Immunotherapy cancer treatment increases heart attack risk

Immunotherapy cancer treatment increases heart attack risk

PD-1 inhibitor drugs such as Keytruda and Opdivo seem to increase inflammation in the immunotherapy patient resulting in greater levels of cardiovascular disease later in life.

A small study (1) of 20 Austrians who had had a checkpoint inhibitor, PD-1 immunotherapy treatment for melanoma (for example, Pembrolizumab or Nivolumab) showed that all patients developed more inflammation and more atherosclerosis, increasing the risk of cardiovascular problems, according to a study published in the American Heart Association journal Circulation.

The study showed that the immune Checkpoint inhibitor therapy aggravated existing atherosclerosis.

The study's senior author, Dr. Marcus Hacker, of the division of nuclear medicine at the Medical University of Vienna gelt Doctors using the drugs should be more aware of potential risks.

This is not the first time cancer drugs have been shown to increase cardiovascular disease. A 40-year study found that cancer survivors were more likely to die of cardiovascular disease than the general population if they had taken chemotherapy. Breast, prostate, bladder and endometrial cancer patients showed the worst figures.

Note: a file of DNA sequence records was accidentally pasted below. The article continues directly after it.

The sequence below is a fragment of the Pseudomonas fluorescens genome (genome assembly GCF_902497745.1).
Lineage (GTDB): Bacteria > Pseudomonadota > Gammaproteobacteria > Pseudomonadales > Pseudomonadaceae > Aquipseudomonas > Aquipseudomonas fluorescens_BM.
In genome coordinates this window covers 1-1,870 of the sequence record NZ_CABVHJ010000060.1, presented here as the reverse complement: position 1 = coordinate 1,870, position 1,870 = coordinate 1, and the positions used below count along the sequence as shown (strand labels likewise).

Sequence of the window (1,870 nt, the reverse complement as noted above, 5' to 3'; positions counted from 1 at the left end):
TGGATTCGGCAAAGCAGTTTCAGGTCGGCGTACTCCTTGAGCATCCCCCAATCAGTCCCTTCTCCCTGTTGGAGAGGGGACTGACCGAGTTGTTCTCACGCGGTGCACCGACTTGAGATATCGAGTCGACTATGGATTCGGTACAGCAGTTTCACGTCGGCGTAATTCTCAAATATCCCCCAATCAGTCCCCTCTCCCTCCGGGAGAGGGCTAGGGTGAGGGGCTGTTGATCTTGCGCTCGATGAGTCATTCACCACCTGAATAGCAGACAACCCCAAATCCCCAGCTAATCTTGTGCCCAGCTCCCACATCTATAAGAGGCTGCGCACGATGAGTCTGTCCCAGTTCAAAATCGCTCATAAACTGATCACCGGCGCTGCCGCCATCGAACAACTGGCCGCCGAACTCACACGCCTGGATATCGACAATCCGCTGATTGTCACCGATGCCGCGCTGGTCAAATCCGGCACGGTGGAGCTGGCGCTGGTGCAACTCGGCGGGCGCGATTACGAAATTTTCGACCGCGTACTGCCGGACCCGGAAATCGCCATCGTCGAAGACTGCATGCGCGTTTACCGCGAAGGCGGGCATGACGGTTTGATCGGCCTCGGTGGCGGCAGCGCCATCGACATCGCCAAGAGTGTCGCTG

Go to: Study shows greater risk of cardiovascular disease in cancer survivors

This new study only looked at melanoma patients but now other cancers are being studied. Already, Lymphoma patients having taken PD-1 drugs seems to be producing the same results.

The bottom line is that increased arterial inflammation in people receiving immune checkpoint inhibitors leads to heart problems later in life.

Go to: Immunotherapy overview

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Reference

  1. https://www.heart.org/en/news/2020/09/08/immune-boosting-cancer-treatment-may-pose-cardiovascular-risk

 


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